Five Potential Issues That Can Arise During Estate Administration

Losing a loved one is already difficult enough. But if you have been named as the executor of the estate, dealing with your grief and organizing a funeral is only the beginning. You also need to administer the estate, which means going through the process of verifying the will and distributing it as appropriate. Here are five potential issues that may arise during the process of estate administration:

  1. Identifying and locating the beneficiaries
  • It would seem like identifying the beneficiaries of the estate (the people set to inherit under a will or trust) would be the easiest part of the estate administration process. Unfortunately, depending on how long it has been since the estate has been updated, you could be dealing with beneficiaries who have moved, changed their names, or even died in the interim. This means you could spend a lot of time trying to track down people with inheritances before you even get to the process of distributing the estate’s assets.
  1. Disputing the will
  • Another issue that sometimes comes up in estate administration is when someone tries to challenge the will. They might be a beneficiary who genuinely believes something is wrong with the will, or they might be an heir who believes they did not get as much as they should have received. Either way, a challenge to an estate is always a headache, and one that can lead to months of litigation.
  1. Challenges to executorship
  • Along similar lines to challenging a will, a beneficiary might decide to challenge your right to administer the estate. In effect, they are accusing you of mismanaging the estate’s assets, of defrauding the estate’s beneficiaries, or otherwise failing in the duties required of an executor during the process of estate administration. They may genuinely believe that you have committed some wrongdoing, or they may be trying to get better access to the estate for their own ends. Either way, this kind of challenge can be long, costly and emotionally taxing.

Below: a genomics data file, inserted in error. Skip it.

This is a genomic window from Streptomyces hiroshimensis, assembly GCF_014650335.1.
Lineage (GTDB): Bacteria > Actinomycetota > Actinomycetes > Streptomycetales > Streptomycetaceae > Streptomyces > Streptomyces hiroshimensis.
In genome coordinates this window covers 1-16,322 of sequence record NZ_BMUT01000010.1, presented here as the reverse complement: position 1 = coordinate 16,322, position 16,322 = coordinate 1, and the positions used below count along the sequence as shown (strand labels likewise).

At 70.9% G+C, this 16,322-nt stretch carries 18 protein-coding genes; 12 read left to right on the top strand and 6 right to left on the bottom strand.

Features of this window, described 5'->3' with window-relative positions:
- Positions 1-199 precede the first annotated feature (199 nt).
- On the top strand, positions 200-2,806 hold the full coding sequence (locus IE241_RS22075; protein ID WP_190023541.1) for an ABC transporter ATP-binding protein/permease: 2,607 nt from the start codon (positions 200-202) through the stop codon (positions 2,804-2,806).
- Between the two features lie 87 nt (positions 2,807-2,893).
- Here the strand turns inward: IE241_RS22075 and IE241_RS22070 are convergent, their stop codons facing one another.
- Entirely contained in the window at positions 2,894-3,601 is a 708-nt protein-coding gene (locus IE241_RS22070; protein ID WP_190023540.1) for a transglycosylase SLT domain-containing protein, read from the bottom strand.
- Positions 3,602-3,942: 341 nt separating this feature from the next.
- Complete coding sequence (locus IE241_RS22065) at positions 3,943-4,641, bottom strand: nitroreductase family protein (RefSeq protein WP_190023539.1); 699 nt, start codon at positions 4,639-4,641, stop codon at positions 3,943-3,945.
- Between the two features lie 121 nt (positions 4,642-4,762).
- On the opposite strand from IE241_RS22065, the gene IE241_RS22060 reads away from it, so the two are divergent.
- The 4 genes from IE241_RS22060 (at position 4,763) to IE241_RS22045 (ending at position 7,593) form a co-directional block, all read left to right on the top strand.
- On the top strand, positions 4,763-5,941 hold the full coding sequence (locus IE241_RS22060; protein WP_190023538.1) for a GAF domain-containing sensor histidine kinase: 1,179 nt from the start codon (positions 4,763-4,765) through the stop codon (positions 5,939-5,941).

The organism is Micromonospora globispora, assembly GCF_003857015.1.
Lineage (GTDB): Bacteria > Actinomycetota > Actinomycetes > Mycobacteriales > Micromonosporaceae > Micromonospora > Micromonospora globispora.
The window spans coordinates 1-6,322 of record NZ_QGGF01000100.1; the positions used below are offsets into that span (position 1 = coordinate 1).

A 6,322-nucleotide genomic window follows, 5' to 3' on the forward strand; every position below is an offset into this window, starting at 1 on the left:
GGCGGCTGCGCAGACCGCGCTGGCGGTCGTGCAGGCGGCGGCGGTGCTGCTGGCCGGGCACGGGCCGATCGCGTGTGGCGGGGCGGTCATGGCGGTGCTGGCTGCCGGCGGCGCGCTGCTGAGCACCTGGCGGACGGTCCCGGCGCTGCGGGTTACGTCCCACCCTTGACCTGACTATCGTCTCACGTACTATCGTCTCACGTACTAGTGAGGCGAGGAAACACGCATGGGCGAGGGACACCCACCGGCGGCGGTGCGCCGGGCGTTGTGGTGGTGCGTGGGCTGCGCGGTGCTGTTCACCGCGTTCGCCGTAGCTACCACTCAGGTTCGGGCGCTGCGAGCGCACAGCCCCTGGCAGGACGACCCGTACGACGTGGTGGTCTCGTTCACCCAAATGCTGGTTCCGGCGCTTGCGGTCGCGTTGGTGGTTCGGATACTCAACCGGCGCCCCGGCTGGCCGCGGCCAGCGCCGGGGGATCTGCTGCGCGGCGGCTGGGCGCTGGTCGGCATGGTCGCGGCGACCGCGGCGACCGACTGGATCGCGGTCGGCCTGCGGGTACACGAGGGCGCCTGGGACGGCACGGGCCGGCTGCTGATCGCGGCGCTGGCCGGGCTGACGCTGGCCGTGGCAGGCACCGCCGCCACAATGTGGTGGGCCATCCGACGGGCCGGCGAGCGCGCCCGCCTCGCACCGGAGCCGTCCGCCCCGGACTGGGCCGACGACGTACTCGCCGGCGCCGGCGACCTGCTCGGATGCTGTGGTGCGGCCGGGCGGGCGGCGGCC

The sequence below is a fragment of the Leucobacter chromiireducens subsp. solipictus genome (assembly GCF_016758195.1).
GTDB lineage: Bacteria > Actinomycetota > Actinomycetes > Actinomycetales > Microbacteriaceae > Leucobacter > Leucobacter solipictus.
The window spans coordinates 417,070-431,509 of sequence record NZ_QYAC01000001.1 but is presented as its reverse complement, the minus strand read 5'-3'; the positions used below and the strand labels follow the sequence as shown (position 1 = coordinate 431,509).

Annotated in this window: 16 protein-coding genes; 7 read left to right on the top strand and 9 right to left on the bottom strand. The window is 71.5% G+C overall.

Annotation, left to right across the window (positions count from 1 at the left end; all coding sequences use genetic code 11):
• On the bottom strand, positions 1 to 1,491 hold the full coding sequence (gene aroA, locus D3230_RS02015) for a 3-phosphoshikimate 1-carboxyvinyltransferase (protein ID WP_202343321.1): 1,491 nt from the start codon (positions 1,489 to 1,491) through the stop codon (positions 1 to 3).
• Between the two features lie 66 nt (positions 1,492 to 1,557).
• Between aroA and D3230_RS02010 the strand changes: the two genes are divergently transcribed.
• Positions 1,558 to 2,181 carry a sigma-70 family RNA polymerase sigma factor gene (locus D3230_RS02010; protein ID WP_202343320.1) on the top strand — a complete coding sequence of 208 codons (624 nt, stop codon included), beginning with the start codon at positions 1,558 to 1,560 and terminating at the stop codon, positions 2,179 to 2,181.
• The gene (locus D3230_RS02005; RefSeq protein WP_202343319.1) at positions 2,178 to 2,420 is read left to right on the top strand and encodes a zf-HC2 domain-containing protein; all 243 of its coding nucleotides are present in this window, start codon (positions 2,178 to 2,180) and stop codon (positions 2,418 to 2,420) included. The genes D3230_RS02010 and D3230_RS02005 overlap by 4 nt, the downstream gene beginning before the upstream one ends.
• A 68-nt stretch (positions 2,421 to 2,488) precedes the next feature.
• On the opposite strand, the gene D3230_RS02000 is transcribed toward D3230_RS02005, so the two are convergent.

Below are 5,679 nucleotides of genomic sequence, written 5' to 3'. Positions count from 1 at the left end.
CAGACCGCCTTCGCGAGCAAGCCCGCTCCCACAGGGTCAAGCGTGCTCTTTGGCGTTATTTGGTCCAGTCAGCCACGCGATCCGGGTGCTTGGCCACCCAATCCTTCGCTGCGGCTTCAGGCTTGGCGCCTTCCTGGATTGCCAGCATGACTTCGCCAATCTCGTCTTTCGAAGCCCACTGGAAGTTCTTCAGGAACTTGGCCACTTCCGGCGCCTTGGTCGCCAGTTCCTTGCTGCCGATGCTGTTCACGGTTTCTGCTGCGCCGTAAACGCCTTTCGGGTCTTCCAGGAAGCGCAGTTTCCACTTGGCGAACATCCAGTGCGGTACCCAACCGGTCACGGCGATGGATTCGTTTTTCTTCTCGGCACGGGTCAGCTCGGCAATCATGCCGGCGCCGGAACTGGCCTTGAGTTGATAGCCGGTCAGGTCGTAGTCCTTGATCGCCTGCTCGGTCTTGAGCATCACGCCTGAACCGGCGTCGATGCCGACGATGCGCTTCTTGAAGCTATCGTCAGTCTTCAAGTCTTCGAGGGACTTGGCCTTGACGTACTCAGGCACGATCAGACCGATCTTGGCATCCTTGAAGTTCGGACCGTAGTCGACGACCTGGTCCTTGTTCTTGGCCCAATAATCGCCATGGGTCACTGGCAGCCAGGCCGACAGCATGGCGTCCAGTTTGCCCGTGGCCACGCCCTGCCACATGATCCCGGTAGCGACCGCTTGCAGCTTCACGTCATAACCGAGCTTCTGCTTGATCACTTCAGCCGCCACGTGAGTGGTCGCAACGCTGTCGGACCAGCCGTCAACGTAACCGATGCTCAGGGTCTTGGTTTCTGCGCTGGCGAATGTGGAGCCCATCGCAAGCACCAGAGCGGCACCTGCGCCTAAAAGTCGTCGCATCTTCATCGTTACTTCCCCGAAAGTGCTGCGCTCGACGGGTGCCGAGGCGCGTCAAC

1. Administering a testamentary trust
  • Some people, as either a replacement or supplement to their last will and testament, will arrange for a testamentary trust to be created on their death. If you are lucky, all the paperwork to do this will already be available and with a named trustee ready to take on the management of the trust. If you are not lucky, however, your estate administration duties may include managing this trust, which is a potentially costly and time-consuming process.
  1. Dealing with creditors
  • It is probably not a surprise to most people that creditors are rarely ready to let debts go just because the person who owed them those debts is dead. It is common for creditors to go after the estate to pay off those debts, which means you may be wrestling with debt collectors at the same time you are trying to administer the estate. In addition, even if they are not successful in collecting on their debts, defending against their efforts can require legal work that can eat into the estate, reducing the inheritances of beneficiaries.

The firm of Blodnick, Fazio & Clark is experienced in handling matters relating to estate administration and the probate process. With offices conveniently located in Garden City, Nassau County, and Babylon, Suffolk County, the firm provides high-quality legal care at reasonable prices. If you require legal assistance concerning probate, estate administration, or other estate law issues, call (516) 280-7105 or fill out our contact form for a free consultation.

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